brominated 2,4‑dichloroacetophenone 2 and the resulting ketonic product 3
was reduced with sodium borohydride to its corresponding alcohol 4. The
latter compound 4 was then coupled with 2,4-dichlorotoluene by sodium borohydride
in hexamethylphosphoramide (an aprotic solvent) which was then extracted with
nitric acid to give miconazole nitrate.



2-     Miconazole was also
prepared by Molina Caprile [8] as follows:
Phenyl methyl ketone 1 was brominated to give
1-phenyl-2-bromoethanone 2. Compound 2 was treated with
methylsulfonic acid to yield the corresponding methylsulfonate 3.
Etherification of 3 gave the a‑benzyloxy derivative 4 and compound 4 was
then chlorinated to give the 2,4‑dichlorinated derivative in both aromatic ring
systems 5. Compound 5 reacted with imidazole in dimethylformamide
to give miconazole 6 [7] which is converted to miconazole nitrate.


3-     Ye
et al reported that the reduction of 2,4-dichlorophenyl-2-chloroethanone
1 with potassium borohydride in dimethylformamide to give 90% a‑chloromethyl-2,4-dichlorobenzyl
alcohol 2. Alkylation of imidazole with compound 2 in dimethyl­formamide
in the presence of sodium hydroxide and triethylbenzyl ammonium chloride, gave
1-(2,4‑dichlorophenyl-2-imidazolyl)ethanol 3 and etherification of 3
with 2,4-dichlorobenzyl chloride under the same condition, 62% yield of
miconazole [9].
4-     Liao
and Li enantioselectively synthesized and studied the antifungal activity of
optically active miconazole and econazole. The key step was the
enantioselective reduction of 2‑chloro-1-(2,4-dichlorophenyl)ethanone catalyzed
by chiral oxazaborolidine [10].
5-     Yanez
et al reported the synthesiz of miconazole and analogs through a
carbenoid intermediate. The process involves the intermolecular insertion of
carbenoid species to imidazole from a‑diazoketones with copper acetylacetonate as the key
reaction of the synthetic route [11].
5-11 as 1-7
1.             E.F. Godefori and J. Heeres, Ger. Pat. 1,940,388
E.F. Godefori and J. Heeres, U.S. Pat. 3,717,655
E.F. Godefori, J. Heeres, J. van Cutsem and P.A.J.
Janssen, J. Med. Chem., 12, 784 (1969).
F. Molina Caprile, Spanish Patent ES 510870 A1
B. Ye, K. Yu and Q. Huang, Zhongguo Yiyao Gongye
, 21, 56 (1990).
Y.W. Liao and H.X. Li, Yaoxue Xuebao, 28,
22 (1993).
E.C. Yanez, A.C. Sanchez, J.M.S. Becerra, J.M.
Muchowski and C.R. Almanza, Revista de la Sociedad Quimica de Mexico, 48,
49 (2004).

MiconazoleTitle: Miconazole

CAS Registry Number: 22916-47-8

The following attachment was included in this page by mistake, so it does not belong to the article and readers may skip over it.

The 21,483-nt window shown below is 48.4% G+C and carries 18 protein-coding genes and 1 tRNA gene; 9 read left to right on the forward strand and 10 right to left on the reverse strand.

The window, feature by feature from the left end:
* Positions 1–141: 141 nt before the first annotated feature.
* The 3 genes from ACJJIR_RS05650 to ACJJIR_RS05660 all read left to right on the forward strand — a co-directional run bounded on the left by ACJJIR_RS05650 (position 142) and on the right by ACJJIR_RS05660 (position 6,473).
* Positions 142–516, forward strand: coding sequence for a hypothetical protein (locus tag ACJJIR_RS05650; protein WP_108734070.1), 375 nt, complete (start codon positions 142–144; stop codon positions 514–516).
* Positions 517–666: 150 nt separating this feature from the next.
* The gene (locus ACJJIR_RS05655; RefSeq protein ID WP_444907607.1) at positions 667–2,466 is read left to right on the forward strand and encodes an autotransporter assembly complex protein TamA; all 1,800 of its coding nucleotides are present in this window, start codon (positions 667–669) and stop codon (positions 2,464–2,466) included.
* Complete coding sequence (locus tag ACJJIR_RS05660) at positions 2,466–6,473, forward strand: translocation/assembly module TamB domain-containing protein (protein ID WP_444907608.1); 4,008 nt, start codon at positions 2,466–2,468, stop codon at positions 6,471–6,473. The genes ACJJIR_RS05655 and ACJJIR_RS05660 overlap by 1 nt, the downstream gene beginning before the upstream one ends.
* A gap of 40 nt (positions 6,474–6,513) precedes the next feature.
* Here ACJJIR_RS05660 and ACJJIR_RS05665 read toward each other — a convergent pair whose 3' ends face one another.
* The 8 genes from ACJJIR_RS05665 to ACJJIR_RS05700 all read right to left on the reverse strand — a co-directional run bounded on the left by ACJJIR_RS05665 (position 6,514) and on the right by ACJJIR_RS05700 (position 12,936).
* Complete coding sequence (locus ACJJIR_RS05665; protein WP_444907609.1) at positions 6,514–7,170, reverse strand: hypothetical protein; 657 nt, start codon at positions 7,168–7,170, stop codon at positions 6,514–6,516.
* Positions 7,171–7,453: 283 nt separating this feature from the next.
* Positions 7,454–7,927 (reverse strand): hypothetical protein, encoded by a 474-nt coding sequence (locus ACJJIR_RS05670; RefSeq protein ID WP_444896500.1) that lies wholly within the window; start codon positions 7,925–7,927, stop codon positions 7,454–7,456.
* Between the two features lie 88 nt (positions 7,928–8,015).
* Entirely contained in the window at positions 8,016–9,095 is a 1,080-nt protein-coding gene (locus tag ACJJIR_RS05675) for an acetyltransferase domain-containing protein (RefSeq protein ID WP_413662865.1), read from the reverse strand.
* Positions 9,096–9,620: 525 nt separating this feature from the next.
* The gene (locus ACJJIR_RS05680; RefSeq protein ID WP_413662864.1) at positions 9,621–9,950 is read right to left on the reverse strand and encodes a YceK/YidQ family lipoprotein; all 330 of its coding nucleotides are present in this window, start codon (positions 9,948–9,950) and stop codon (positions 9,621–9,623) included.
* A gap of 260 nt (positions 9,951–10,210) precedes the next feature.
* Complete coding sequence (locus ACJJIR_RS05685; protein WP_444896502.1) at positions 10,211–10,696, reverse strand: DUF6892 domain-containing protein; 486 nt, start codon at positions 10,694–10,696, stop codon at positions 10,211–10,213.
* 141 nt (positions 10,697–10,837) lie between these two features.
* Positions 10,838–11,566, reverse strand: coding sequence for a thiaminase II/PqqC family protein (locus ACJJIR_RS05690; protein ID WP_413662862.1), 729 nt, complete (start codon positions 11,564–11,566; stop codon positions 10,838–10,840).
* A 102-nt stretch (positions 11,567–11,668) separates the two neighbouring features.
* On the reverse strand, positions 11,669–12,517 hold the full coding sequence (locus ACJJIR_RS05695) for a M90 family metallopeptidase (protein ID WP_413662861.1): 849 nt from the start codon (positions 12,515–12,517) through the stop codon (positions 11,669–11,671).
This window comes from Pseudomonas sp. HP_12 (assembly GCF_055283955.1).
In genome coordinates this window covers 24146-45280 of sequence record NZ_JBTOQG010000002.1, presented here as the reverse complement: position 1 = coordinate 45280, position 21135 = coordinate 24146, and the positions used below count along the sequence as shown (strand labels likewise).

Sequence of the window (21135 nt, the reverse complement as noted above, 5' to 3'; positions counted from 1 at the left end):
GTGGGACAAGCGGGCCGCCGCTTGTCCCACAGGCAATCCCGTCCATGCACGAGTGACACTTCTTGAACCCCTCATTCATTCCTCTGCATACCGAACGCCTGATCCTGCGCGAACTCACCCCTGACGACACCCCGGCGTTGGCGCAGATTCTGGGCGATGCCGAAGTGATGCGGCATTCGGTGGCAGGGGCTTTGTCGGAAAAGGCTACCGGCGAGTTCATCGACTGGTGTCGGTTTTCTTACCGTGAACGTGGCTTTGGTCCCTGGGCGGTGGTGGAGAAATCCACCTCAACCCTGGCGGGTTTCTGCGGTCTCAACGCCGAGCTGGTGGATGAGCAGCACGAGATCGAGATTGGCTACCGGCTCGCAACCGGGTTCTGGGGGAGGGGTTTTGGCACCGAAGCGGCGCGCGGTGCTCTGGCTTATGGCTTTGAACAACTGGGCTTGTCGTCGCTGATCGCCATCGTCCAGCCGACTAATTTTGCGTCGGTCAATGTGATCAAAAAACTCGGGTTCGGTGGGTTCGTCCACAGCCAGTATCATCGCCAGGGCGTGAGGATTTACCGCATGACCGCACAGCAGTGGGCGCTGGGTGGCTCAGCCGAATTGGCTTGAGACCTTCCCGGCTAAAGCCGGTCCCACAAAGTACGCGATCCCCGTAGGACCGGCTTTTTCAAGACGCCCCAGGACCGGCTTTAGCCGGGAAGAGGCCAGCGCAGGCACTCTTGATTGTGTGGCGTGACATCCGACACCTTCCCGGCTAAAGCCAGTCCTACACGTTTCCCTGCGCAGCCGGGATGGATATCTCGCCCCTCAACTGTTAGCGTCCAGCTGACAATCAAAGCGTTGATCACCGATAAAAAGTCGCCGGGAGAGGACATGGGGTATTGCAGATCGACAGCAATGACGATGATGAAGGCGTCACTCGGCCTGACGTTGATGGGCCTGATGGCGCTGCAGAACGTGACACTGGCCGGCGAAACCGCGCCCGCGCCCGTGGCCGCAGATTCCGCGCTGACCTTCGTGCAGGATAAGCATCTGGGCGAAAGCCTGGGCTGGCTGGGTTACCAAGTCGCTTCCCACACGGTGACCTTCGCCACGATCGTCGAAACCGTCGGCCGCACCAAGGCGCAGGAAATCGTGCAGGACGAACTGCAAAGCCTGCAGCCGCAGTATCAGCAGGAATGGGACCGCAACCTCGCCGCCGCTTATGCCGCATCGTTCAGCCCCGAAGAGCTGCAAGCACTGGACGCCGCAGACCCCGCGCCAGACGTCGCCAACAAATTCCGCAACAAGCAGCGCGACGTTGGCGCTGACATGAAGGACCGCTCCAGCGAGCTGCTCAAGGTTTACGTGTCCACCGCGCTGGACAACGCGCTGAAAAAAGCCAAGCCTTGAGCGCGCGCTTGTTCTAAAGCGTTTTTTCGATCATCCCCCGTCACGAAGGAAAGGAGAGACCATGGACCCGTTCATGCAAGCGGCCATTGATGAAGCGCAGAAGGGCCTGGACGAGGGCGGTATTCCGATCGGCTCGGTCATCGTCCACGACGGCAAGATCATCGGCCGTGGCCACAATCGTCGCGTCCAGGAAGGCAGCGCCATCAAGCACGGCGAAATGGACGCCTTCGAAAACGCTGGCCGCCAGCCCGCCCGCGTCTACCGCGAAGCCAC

CAS Name: 1-[2-(2,4-Dichlorophenyl)-2-[(2,4-dichlorophenyl)methoxy]ethyl]-1H-imidazole
Additional Names: 1-[2,4-dichloro-b-[(2,4-dichlorobenzyl)oxy]phenethyl]imidazole
Molecular Formula: C18H14Cl4N2O
Molecular Weight: 416.13
Percent Composition: C 51.95%, H 3.39%, Cl 34.08%, N 6.73%, O 3.84%
Literature References: Prepn: E. F. Godefroi et al., J. Med. Chem. 12, 784 (1969); E. F. Godefroi, J. Heeres, DE 1940388;eidem, US 3717655 (1970, 1973 to Janssen). Clinical evaluation: Brugmans et al., Arch. Dermatol. 102, 428 (1970); Godts et al.,Arzneim.-Forsch. 21, 256 (1971). Review: P. Janssen, W. Van Bever, in Pharmacological and Biochemical Properties of Drug Substances vol. 2, M. E. Goldberg, Ed. (Am. Pharm. Assoc., Washington, DC, 1979) pp 333-354; R. C. Heel et al., Drugs 19, 7-30 (1980).
Derivative Type: Nitrate
CAS Registry Number: 22832-87-7
Manufacturers’ Codes: R-14889
Trademarks: Aflorix (Gramon); Albistat (Ortho); Andergin (ISOM); Brentan (Janssen); Conoderm (C-Vet); Conofite (Mallinckrodt); Daktar (Janssen); Daktarin (Janssen); Deralbine (Andromaco); Dermonistat (Ortho); Epi-Monistat (Cilag); Florid (Mochida); Fungiderm (Janssen); Fungisdin (Isdin); Gyno-Daktarin (Janssen); Gyno-Monistat (Cilag-Chemie); Micatin (J & J); Miconal Ecobi (Ecobi); Micotef (LPB); Monistat (Cilag-Chemie); Prilagin (Gambar); Vodol (Andromaco)
Molecular Formula: C18H14Cl4N2O.HNO3
Molecular Weight: 479.14
Percent Composition: C 45.12%, H 3.16%, Cl 29.60%, N 8.77%, O 13.36%
Properties: Crystals, mp 170.5° (Godefroi, Heeres, 1970); 184-185° (Godefroi).
Melting point: mp 170.5° (Godefroi, Heeres, 1970); 184-185° (Godefroi)
Derivative Type: (+)-Form nitrate
Properties: mp 135.3°. [a]D20 +59° (methanol).
Melting point: mp 135.3°
Optical Rotation: [a]D20 +59° (methanol)
Derivative Type: (-)-Form nitrate
Properties: mp 135°. [a]D20 -58° (methanol).
Melting point: mp 135°
Optical Rotation: [a]D20 -58° (methanol)
Therap-Cat: Antifungal (topical).
Therap-Cat-Vet: Antifungal (topical).
Keywords: Antifungal (Synthetic); Imidazoles.


  1. Jump up^ “WHO Model List of EssentialMedicines” (PDF)World Health Organization. October 2013. Retrieved 22 April 2014.
  2. Jump up^ British National Formulary ’45’ March 2003
  3. Jump up^ “Strange Beauty: Monistat Effectively Increases Hair Growth?”. Black Girl With Long Hair. Retrieved 12 April 2012.
  4. Jump up^ Ju, Jiang; Tsuboi, Ryoji; Kojima, Yuko; Ogawa, Hideoki (2005). “Topical application of ketoconazole stimulates hair growth in C3H/HeN mice”Journal of dermatology32: 243–247.
  5. Jump up^ S., Venturoli; O. Marescalchi; F. M. Colombo; S. Macrelli; B. Ravaioli; A. Bagnoli; R. Paradisi; C. Flamigni (April 1999). “A Prospective Randomized Trial Comparing Low Dose Flutamide, Finasteride, Ketoconazole, and Cyproterone Acetate-Estrogen Regimens in the Treatment of Hirsutism”The Journal of Clinical Endocrinology and Metabolism84 (4): 1304–1310. doi:10.1210/jc.84.4.1304. Retrieved 12 April 2012.
  6. Jump up^ Duret C, Daujat-Chavanieu M, Pascussi JM, Pichard-Garcia L, Balaguer P, Fabre JM, Vilarem MJ, Maurel P, Gerbal-Chaloin S (2006). “Ketoconazole and miconazole are antagonists of the human glucocorticoid receptor: consequences on the expression and function of the constitutive androstane receptor and the pregnane X receptor”. Mol. Pharmacol70 (1): 329–39. doi:10.1124/mol.105.022046PMID 16608920.